Wednesday, November 6, 2013

François Truffaut, Part I: The black and white period

The quintessence of modern French culture:  
intelligent, charming, insouciant, and tantalizingly perverse

Truffaut with Dexter Behind the Camera
     Turner Classic Movies (TCM) focused recently on François Truffaut, one of the architects of the 1960s French New Wave.  The movies will probably be in rotation over the next few months, I hope.  Here’s to TCM for continuing to remind us of
the primary creative force in film-making – the director – even though the stars receive the attention and they generally get the butts in the seats.  However, the primary pragmatic force that ensures the continuation of the industry – the producer – makes the bucks and gets short shrift in the half-life of cultural memory (including even the inestimable TCM).

     This will be a multi-part article, examining Truffaut from his black and white to his color period (sort of like Picasso’s blue and rose periods, but not really) because it grew longer than I’d expected.  Even with that timeline division, Truffaut’s alter ego Antoine Doinel, played by his discovery Jean-Pierre Léaud, who went on to become a French superstar, consistently re-appears.  

     Truffaut came to prominence as a journalist and critic for the seminal Cahiers du Cinema.  It was his father-in-law who encouraged him to make a movie instead of merely running down others who did.  His first feature was The 400 Blows (1959), an instant classic about the misunderstood and neglected twelve-year old Antoine Doinel, who bore some tantalizing similarities to Truffaut’s life experience, but not the most important one.  Antoine runs away a few times during the story and, at the end, he’s beside the sea and he looks back at the camera and the frame freezes on him.  

Jean-Pierre Léaud in The 400 Blows
     One greatly ironic line is when a schoolteacher looks at his insolent, misbehaving class and asks, “What will you be doing in ten years?”  Nine years later, student demonstrators practically shut down France – the Cannes Film Festival was cancelled that year, which was beyond what American students dreamed of doing.  What the movie captures metaphysically as a cultural document is the idealistic promise of late childhood/early adolescence and the potential for a world-class movie career.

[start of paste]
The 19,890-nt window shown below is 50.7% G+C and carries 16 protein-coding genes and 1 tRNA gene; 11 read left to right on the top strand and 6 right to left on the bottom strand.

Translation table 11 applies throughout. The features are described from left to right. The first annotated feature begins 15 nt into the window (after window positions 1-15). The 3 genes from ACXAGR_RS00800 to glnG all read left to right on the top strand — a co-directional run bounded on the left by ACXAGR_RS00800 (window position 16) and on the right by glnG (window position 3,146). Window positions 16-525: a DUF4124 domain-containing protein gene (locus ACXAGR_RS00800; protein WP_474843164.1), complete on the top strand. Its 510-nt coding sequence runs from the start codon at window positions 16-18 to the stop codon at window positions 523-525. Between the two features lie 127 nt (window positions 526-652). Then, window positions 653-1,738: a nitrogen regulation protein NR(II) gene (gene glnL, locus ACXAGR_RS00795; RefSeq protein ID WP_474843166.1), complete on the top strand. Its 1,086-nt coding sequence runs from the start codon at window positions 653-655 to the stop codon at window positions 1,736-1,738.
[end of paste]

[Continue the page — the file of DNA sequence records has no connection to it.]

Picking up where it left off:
Antoine Doinel figures into five of his movies, almost a quarter of his output, but I’m going to follow a chronological path in this article.  Shoot the Piano Player (1960) snaps back and forth between the pianist’s glorious past that came to an abrupt, shocking end and his grubby present a couple of years later.  His emotional pain is spilled onto the back burner by the scenes involving the dopey gangsters with whom his brothers get involved.  There’s slapstick, crime, including manslaughter, and romance.  Charles Aznavour seems world-weary – almost burned out – until he’s suddenly shocked back into living by having to save his own life.  

Jean-Pierre Léaud and Marie France Pisier in Love at Twenty
     Love at Twenty (1962), is an international omnibus of shorts that included Truffaut’s Antoine et Colette.  Léaud returned as Doinel, who falls in love with Colette, played by Marie France Pisier.  She always seemed so delicate and tiny in her ‘70s movies, but she towers over him, well her bouffant hairdo is about two feet itself.  He adores her, she likes him as a friend, but it’s her parents who end up returning his affection.

     Jules and Jim (1962) from Henri-Pierre Roché’s 1953 novel features a provocative, gorgeous performance by Jeanne Moreau as Catherine, loved by the Austrian Jules (Oskar Werner) and the French Jim (Henri Serre).  It was (and still is) a major statement about both Modernism and the contemporary world.  Though set in the 1913 – 1932 period, it refers both to the generation that created The Jazz Age and, again, metaphysically foreshadows the hippie era of communes, free love, and the politically charged.  

     Truffaut uses every type of old-timey editing trick to create an almost syncopated rhythm along with Georges Delerue’s evocative score.  Truffaut was probably the first movie director to capture the essence of Fitzgerald, though that was not his intention.  There’s both the desperate, youthful and intellectual excitement for romance and the quiet despair and compromises of early middle age in dealing with those relationship choices.  It’s a movie that’s both marvelous and maddening as it limns protagonists and a historical climate that are both creative and destructive.

     And then came color . . . 

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